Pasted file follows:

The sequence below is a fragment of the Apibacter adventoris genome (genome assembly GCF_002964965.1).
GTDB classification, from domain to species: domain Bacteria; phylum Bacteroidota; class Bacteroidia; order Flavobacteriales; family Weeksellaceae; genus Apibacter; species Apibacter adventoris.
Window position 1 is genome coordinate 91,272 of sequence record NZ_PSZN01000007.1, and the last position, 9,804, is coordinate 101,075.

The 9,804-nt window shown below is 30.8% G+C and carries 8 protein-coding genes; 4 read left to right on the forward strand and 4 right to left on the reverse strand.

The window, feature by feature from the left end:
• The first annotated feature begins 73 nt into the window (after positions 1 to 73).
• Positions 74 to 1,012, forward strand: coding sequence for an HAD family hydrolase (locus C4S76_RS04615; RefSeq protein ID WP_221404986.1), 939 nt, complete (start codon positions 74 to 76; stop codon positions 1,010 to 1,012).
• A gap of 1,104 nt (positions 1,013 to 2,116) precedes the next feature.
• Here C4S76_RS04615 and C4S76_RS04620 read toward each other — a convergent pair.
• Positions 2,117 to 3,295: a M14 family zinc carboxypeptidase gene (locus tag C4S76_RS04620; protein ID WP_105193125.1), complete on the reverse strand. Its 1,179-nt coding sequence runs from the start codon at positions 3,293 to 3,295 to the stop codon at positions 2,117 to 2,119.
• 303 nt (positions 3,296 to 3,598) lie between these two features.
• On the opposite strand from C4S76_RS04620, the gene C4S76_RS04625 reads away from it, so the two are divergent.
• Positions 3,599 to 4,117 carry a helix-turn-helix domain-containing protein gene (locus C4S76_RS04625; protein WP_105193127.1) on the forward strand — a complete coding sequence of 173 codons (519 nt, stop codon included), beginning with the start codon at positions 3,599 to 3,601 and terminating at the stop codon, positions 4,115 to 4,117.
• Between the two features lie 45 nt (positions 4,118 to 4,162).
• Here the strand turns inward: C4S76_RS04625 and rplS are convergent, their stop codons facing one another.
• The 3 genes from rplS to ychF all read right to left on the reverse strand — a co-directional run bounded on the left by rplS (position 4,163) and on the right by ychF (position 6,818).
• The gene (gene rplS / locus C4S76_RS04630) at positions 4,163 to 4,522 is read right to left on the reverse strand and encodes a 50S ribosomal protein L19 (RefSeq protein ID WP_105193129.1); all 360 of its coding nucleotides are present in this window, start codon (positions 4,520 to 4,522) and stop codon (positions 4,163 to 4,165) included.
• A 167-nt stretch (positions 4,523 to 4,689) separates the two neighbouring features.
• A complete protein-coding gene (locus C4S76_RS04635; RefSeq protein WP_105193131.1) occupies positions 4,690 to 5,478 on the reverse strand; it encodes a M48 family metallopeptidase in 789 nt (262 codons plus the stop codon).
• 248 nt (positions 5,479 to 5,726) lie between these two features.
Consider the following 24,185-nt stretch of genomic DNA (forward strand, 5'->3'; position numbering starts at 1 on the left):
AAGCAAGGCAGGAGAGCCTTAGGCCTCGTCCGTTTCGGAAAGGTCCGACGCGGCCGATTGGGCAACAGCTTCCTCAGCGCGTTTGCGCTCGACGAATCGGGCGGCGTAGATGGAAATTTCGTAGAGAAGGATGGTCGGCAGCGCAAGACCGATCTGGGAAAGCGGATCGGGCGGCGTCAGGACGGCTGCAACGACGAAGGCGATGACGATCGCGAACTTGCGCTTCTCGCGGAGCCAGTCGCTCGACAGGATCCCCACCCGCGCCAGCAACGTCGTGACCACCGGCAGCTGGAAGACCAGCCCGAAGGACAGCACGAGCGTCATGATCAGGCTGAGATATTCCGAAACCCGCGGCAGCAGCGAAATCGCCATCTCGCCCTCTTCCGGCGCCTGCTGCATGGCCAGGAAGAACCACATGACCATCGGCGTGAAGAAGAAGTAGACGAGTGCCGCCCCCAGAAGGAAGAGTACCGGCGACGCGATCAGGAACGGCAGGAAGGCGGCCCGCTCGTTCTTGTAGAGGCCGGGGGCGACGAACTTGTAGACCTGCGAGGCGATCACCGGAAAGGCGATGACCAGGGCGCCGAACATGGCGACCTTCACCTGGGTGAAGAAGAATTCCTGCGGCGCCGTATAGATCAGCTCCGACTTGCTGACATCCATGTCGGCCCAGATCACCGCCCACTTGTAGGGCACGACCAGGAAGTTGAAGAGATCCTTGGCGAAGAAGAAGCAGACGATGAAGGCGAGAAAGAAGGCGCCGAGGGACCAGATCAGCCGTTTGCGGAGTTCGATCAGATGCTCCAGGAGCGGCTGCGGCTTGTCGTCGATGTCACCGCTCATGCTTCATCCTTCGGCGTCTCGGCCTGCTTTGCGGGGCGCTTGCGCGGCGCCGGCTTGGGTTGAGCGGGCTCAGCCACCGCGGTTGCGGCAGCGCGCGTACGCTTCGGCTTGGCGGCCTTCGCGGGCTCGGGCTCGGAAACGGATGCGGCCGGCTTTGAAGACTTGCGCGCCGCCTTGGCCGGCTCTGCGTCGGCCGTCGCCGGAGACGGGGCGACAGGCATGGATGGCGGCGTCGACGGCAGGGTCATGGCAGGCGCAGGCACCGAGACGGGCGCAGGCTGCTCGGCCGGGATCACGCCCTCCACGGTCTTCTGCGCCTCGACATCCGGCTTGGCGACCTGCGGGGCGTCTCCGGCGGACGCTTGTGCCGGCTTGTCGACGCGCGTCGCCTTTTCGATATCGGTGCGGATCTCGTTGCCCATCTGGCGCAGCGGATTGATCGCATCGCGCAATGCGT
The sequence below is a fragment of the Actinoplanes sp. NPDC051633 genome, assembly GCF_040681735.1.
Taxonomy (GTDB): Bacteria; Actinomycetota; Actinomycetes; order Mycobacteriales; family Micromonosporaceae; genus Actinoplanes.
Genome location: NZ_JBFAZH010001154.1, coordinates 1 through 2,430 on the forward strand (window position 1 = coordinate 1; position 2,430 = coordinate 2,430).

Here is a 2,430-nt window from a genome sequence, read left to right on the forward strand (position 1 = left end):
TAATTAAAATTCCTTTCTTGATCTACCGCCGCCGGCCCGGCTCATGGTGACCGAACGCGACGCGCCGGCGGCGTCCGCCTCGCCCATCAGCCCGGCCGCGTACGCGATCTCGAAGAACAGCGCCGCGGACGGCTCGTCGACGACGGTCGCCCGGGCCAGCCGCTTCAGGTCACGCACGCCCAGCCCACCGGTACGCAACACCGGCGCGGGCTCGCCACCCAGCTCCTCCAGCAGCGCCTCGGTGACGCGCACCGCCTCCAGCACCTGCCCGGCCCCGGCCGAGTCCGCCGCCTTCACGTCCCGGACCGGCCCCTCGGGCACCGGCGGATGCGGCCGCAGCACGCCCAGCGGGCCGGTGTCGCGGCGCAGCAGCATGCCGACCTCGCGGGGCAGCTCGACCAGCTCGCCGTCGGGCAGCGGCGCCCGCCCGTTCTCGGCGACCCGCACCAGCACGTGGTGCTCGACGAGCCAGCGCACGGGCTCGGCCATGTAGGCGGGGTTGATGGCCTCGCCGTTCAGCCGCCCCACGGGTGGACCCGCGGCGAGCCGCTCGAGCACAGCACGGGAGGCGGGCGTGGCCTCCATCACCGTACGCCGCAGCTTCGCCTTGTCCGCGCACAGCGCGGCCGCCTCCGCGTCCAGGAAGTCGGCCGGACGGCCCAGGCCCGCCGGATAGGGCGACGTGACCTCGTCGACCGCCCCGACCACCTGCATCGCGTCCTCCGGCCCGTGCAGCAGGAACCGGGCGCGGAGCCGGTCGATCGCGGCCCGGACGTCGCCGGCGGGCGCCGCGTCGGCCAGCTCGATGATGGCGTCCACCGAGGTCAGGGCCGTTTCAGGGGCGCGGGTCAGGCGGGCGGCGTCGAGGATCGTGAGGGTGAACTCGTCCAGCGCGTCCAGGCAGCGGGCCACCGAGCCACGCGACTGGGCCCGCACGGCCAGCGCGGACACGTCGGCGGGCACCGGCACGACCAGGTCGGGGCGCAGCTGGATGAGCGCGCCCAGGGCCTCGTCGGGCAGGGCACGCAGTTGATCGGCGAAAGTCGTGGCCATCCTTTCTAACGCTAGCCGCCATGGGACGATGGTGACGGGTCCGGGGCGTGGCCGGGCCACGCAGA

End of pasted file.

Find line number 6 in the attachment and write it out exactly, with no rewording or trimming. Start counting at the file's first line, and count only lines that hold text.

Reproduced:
• The first annotated feature begins 73 nt into the window (after positions 1 to 73).